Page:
We want to make sure that you maximise the opportunities for your own professional development. We know that teaching can leave you with very little time and energy, so I thought I’d send you some tips that will help you focus your attention where it will be of most benefit to you.
It is no exaggeration to say that if you follow the steps in this email, it can significantly improve your teaching performance and shrink your classroom gremlins. Having provided a vast amount of professional development and support to teachers during our 12 years as a training company, we know what works – and what doesn’t. Here are the five most important steps you can take to make sure you are getting the most out of your professional development.
1. Hold up the mirror. Be honest with yourself about what your strengths and weaknesses are. Don’t rely on how it ‘feels’ to you, get a more detailed view of your own performance. Film yourself teaching and watch it back. Watch the students and deconstruct their learning experience in the classroom. When are they engaged? What are they learning? When does the lesson lose focus or pace? Do you talk too much? Are there any groups that are less engaged than others? What are you doing well? What do you need to work on? Ask a colleague that you trust and respect to watch you and give their honest opinion about your teaching. You may even choose to ask the students by getting them to write what they liked best and least about the lesson at the end and posting it into a box on the way out. Once you know what you have to work on, you can look for specific support and training opportunities that fit your needs. Don’t stick your head in the sand – look around you and look in the mirror.
2. Don’t rely on traditional training methods. Long gone are the days where teachers were released several times a year to go off on jolly away-day courses in pleasant hotels with buffet lunches. You may be lucky to be released for the odd training course, but don’t rely on it for your only source of professional development. There is a huge range of support and training that you can access in your own time and when you most need it. Get digital! You may feel like online training is not for you, but don’t knock it until you try it. Some online courses (like the Pivotal online behaviour courses) are multi-media, user friendly, self-paced courses that focus heavily on practical skills that can make a real difference to your teaching.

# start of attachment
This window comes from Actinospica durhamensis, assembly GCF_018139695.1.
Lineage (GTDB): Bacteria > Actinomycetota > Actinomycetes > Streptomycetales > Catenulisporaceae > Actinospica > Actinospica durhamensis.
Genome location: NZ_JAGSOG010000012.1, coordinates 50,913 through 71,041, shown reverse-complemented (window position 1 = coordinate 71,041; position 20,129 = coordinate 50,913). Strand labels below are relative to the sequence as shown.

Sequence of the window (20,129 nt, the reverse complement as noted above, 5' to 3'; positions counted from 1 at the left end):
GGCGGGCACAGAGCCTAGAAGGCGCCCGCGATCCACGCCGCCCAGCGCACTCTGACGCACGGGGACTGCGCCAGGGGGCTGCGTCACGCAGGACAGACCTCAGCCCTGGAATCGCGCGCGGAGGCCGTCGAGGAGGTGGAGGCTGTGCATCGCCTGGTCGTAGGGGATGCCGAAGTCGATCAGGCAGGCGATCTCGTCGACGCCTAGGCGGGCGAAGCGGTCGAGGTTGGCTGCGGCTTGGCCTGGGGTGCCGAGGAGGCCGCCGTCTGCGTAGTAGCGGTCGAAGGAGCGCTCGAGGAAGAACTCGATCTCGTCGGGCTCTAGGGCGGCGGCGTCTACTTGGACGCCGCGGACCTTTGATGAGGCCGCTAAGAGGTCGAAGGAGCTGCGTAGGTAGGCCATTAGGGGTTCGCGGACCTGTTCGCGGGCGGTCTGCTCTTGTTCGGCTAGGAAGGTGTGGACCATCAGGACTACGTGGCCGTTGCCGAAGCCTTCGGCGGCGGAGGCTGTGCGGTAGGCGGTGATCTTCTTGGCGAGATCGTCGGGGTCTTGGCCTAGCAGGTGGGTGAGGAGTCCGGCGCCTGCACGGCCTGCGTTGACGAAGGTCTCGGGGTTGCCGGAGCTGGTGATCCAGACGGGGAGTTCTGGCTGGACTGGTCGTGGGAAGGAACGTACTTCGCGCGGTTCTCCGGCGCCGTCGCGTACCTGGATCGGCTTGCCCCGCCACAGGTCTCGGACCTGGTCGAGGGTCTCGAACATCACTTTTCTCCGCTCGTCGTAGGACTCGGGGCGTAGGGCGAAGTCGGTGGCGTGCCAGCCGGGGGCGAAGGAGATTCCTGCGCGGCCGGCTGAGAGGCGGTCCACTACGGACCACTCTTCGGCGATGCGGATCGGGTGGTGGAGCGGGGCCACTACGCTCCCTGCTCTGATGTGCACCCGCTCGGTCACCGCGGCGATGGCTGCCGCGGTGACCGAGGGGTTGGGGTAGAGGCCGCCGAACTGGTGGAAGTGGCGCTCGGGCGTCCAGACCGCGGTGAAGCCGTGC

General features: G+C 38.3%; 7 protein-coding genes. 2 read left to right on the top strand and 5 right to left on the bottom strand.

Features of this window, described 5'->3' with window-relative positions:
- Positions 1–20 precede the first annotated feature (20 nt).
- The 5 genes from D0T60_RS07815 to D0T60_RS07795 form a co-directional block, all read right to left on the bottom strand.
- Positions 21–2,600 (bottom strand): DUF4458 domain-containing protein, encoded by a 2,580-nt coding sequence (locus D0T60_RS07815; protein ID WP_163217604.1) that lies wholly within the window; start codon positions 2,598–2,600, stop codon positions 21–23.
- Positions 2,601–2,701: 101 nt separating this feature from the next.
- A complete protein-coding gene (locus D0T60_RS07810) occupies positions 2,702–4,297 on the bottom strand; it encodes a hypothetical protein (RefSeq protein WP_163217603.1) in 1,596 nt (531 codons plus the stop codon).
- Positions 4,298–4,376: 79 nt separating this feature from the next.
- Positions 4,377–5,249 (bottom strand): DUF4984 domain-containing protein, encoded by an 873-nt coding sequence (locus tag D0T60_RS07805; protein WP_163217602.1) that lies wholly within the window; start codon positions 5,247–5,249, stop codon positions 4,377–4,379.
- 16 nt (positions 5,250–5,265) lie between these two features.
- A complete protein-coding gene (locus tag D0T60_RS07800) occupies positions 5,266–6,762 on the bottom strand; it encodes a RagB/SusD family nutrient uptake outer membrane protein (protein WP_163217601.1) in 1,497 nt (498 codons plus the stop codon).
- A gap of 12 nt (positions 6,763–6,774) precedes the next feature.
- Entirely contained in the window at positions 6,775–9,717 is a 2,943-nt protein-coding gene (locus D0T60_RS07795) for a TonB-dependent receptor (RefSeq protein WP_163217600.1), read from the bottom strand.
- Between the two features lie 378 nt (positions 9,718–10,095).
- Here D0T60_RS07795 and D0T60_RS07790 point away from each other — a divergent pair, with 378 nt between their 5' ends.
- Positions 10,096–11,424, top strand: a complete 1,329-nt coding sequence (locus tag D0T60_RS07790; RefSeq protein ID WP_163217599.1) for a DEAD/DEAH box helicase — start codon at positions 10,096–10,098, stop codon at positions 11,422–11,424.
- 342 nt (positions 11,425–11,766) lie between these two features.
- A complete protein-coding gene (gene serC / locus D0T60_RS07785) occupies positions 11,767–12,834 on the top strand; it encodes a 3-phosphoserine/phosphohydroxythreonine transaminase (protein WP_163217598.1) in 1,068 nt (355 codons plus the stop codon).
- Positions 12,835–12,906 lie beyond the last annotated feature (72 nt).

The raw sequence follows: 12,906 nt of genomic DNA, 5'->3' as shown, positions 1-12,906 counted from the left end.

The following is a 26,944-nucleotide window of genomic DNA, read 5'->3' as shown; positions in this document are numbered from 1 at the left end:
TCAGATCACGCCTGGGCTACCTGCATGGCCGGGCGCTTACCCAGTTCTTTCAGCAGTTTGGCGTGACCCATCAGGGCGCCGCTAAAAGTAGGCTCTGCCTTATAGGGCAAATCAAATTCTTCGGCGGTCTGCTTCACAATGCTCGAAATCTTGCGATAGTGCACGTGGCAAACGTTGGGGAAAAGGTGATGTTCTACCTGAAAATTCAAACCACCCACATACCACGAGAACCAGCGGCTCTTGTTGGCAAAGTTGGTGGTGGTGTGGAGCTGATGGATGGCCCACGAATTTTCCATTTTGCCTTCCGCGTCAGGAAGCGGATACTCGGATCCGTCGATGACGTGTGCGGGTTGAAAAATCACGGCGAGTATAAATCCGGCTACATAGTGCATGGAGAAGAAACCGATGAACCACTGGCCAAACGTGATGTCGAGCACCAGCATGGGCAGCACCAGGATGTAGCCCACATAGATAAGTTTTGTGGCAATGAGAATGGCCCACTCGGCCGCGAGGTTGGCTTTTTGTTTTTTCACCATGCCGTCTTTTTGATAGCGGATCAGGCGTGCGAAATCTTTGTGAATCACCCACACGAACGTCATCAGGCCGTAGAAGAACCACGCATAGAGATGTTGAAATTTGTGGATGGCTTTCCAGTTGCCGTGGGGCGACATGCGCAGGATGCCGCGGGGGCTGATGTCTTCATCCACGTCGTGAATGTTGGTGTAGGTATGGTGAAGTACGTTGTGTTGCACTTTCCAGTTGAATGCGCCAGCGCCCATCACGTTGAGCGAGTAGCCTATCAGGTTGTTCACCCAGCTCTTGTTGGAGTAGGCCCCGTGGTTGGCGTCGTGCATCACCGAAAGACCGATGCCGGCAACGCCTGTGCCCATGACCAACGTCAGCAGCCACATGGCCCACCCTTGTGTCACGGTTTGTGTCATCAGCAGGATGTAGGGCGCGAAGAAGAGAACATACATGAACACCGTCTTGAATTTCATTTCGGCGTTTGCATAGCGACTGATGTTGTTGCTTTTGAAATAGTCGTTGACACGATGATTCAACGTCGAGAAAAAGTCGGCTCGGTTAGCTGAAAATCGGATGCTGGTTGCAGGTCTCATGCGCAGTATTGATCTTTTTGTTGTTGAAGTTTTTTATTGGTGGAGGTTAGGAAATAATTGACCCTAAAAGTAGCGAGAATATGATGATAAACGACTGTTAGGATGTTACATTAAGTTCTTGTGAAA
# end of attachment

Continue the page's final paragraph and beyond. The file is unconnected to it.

3. Talk to others. Don’t be afraid to develop ‘professional learning networks’ (PLN) with other teachers. You can do this face to face on an informal basis with other teachers from your school, or in the local area. Alternatively you can develop your PLN online. Hundreds of thousands of teachers across the world are ‘meeting’ online – via twitter, linked in or numerous teaching forums – offering ideas, asking for advice, calling for help and sharing good practice. Surround yourself with your own, personalised support group by getting chatting about your disappointments and failures in the classroom. Use the community as an integral part of your own professional development.
4. Create a working portfolio. Document everything. Your professional development folder shouldn’t just be a dusty file on the shelf with one or two ageing certificates inside. It needs to be a working portfolio that reflects your current focusses as a teacher who is learning and developing. I’m not talking about spending precious hours writing up what you are doing; no teacher has time for that. But make your professional development folder the one that is easiest to reach – take it everywhere. Add cuttings from newspapers that are relevant to your practice, print out conversations you’ve had with your PLN online, include emails from colleagues that have observed you teach, add your targets, include post it notes that document relevant things students have said to you. Complete action research tasks and experiments with your teaching style – note down the outcomes and add these. Some online courses, like the Pivotal online courses, allow you to create a portfolio of professional development evidence as part of the course. Add these to the folder. This is your most important file – a working portfolio with a real purpose. Think how impressive it will be when you present it as evidence at your next job interview!
5. Free doesn’t mean worthless. Don’t discount free resources and tips just because you haven’t had to pay for them. There are many wonderful and brilliantly useful resources available completely free of charge. Seek them out, use them and share them with others. The volume of free stuff can be daunting, so rather than just browsing endless resources, dive in with purpose – look for something specific. The largest site is the TES resource site, which is jam packed, but other smaller sites hold gems too. Don’t forget to have a good look at the Pivotal resource area…